We have found valuable caches in places so remote one cannot get a vehicle into them, and sometimes not even a horse or mule. Some of these locations are far from sources of food and water. What we carry out sometimes is a function of how much we can tote in a backpack. When you consider that an ingot of gold can weight 25 to 40 pounds or more, by the time you load two of them, you have a full pack. You are often forced to trade precious food and water for gold. Then, you are faced with walking miles to wherever you parked your vehicle. We have done this on numerous occasions, but it limits how much you can remove.
We have removed bars of gold in this manner from a cache that contained over 500 of them. To the best of my recollection, there are still 465 ingots left. In another case, we found 880 bars of silver in a cave in Mexico. Over two trips, we carried out a total of 60 ingots on foot and via horseback. The rest are still there.
BOOKGASM: What have you done with the treasure you have found?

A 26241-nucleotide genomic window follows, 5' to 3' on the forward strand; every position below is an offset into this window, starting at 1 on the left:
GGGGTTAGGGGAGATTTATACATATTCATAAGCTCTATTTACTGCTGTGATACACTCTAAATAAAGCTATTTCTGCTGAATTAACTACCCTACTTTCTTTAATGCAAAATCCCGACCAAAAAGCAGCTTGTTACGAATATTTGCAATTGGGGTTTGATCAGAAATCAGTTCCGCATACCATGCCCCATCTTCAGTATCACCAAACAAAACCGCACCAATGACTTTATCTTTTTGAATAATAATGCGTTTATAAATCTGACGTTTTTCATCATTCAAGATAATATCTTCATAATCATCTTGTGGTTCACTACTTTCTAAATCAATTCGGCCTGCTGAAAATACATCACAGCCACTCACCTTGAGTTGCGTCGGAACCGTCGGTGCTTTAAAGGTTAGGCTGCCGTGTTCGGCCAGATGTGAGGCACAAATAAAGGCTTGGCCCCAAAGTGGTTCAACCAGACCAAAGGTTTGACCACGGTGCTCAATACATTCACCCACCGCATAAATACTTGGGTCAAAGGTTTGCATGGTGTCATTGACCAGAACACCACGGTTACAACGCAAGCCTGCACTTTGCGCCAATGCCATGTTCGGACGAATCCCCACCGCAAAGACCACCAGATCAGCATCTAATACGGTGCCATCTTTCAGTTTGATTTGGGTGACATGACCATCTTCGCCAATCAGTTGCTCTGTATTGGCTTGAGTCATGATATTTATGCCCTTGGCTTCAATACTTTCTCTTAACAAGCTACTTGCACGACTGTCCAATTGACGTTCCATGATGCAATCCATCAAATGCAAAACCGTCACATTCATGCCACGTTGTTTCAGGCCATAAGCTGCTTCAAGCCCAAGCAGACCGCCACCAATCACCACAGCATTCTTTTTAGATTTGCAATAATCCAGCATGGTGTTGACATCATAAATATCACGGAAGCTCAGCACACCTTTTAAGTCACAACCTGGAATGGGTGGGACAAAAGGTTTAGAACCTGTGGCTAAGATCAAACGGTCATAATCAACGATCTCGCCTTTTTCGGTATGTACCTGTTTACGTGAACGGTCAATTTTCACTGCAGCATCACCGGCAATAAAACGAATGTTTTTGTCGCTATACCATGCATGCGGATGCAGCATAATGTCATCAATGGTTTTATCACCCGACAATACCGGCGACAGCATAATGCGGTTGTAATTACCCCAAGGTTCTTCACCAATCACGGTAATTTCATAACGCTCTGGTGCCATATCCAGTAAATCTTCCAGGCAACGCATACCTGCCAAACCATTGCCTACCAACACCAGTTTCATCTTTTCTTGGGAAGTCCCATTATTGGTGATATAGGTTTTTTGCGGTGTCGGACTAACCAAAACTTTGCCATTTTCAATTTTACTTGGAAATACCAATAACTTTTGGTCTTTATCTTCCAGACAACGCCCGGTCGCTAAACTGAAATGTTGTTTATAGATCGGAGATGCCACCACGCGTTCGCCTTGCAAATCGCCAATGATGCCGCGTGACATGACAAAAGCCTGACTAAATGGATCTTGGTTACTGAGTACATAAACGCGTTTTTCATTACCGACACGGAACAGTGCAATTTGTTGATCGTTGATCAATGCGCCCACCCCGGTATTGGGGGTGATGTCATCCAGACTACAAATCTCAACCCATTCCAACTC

That’s personal and private. I can tell you that in some cases, I have converted it to cash that I used to pay off houses, vehicles and send my children to college. One almost needs to find a lost treasure cache to fund a college or university education these days. In many cases, the profits from one expedition went to fund the next.
BOOKGASM: Because of your fame and notoriety as a treasure hunter, you have served as a consultant for television and film. Any plans for more?
Most of those gigs have come about by accident. I don’t seek them, don’t even particularly enjoy them. Between September 2010 and June 2011, I turned down four offers to be involved with television shows about lost mines and buried treasures. I didn’t like any of their ideas, and the programs seemed silly. I am in dialogue right now with producers for the National Geographic Channel about a series based on one of my books, but don’t know where that will go, if anywhere.
Author photo by K. Horner.